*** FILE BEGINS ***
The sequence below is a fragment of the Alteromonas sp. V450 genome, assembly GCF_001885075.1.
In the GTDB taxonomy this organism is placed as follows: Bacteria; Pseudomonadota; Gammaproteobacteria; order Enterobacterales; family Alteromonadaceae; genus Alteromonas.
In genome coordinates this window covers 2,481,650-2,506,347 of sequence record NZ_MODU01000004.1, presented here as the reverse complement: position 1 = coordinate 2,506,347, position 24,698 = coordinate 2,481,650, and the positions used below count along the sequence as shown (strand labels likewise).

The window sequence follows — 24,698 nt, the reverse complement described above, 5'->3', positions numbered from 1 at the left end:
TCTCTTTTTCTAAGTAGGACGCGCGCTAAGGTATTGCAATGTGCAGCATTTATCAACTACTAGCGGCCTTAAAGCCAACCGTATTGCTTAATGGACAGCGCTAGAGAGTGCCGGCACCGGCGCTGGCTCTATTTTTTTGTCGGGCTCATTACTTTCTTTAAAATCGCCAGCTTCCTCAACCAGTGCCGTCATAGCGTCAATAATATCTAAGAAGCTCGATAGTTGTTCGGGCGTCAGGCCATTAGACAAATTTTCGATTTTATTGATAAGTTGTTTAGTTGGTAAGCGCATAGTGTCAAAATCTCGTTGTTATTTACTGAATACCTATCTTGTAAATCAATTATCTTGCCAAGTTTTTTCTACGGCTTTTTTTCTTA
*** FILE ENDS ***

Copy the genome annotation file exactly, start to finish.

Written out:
The sequence below is a fragment of the Alteromonas sp. V450 genome, assembly GCF_001885075.1.
In the GTDB taxonomy this organism is placed as follows: Bacteria; Pseudomonadota; Gammaproteobacteria; order Enterobacterales; family Alteromonadaceae; genus Alteromonas.
In genome coordinates this window covers 2,481,650-2,506,347 of sequence record NZ_MODU01000004.1, presented here as the reverse complement: position 1 = coordinate 2,506,347, position 24,698 = coordinate 2,481,650, and the positions used below count along the sequence as shown (strand labels likewise).

The window sequence follows — 24,698 nt, the reverse complement described above, 5'->3', positions numbered from 1 at the left end:
TCTCTTTTTCTAAGTAGGACGCGCGCTAAGGTATTGCAATGTGCAGCATTTATCAACTACTAGCGGCCTTAAAGCCAACCGTATTGCTTAATGGACAGCGCTAGAGAGTGCCGGCACCGGCGCTGGCTCTATTTTTTTGTCGGGCTCATTACTTTCTTTAAAATCGCCAGCTTCCTCAACCAGTGCCGTCATAGCGTCAATAATATCTAAGAAGCTCGATAGTTGTTCGGGCGTCAGGCCATTAGACAAATTTTCGATTTTATTGATAAGTTGTTTAGTTGGTAAGCGCATAGTGTCAAAATCTCGTTGTTATTTACTGAATACCTATCTTGTAAATCAATTATCTTGCCAAGTTTTTTCTACGGCTTTTTTTCTTA